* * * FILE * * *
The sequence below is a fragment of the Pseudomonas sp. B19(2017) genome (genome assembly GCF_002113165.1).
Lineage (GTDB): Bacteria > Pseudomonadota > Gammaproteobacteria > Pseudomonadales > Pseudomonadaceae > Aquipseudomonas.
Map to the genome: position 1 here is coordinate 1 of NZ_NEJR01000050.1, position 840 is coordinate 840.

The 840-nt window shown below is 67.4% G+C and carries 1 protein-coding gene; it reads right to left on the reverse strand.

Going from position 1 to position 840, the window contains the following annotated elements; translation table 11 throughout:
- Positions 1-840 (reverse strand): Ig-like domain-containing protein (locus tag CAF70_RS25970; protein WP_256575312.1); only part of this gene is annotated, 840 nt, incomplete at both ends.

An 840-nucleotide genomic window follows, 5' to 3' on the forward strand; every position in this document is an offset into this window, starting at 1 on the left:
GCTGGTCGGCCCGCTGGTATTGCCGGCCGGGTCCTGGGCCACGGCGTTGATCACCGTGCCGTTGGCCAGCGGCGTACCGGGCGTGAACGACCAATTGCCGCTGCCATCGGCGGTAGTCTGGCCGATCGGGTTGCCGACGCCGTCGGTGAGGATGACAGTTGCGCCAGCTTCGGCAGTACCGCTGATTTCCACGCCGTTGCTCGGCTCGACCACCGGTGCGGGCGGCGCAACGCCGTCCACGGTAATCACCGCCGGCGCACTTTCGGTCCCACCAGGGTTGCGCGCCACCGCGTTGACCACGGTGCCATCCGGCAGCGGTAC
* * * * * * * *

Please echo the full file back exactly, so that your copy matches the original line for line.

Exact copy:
The sequence below is a fragment of the Pseudomonas sp. B19(2017) genome (genome assembly GCF_002113165.1).
Lineage (GTDB): Bacteria > Pseudomonadota > Gammaproteobacteria > Pseudomonadales > Pseudomonadaceae > Aquipseudomonas.
Map to the genome: position 1 here is coordinate 1 of NZ_NEJR01000050.1, position 840 is coordinate 840.

The 840-nt window shown below is 67.4% G+C and carries 1 protein-coding gene; it reads right to left on the reverse strand.

Going from position 1 to position 840, the window contains the following annotated elements; translation table 11 throughout:
- Positions 1-840 (reverse strand): Ig-like domain-containing protein (locus tag CAF70_RS25970; protein WP_256575312.1); only part of this gene is annotated, 840 nt, incomplete at both ends.

An 840-nucleotide genomic window follows, 5' to 3' on the forward strand; every position in this document is an offset into this window, starting at 1 on the left:
GCTGGTCGGCCCGCTGGTATTGCCGGCCGGGTCCTGGGCCACGGCGTTGATCACCGTGCCGTTGGCCAGCGGCGTACCGGGCGTGAACGACCAATTGCCGCTGCCATCGGCGGTAGTCTGGCCGATCGGGTTGCCGACGCCGTCGGTGAGGATGACAGTTGCGCCAGCTTCGGCAGTACCGCTGATTTCCACGCCGTTGCTCGGCTCGACCACCGGTGCGGGCGGCGCAACGCCGTCCACGGTAATCACCGCCGGCGCACTTTCGGTCCCACCAGGGTTGCGCGCCACCGCGTTGACCACGGTGCCATCCGGCAGCGGTAC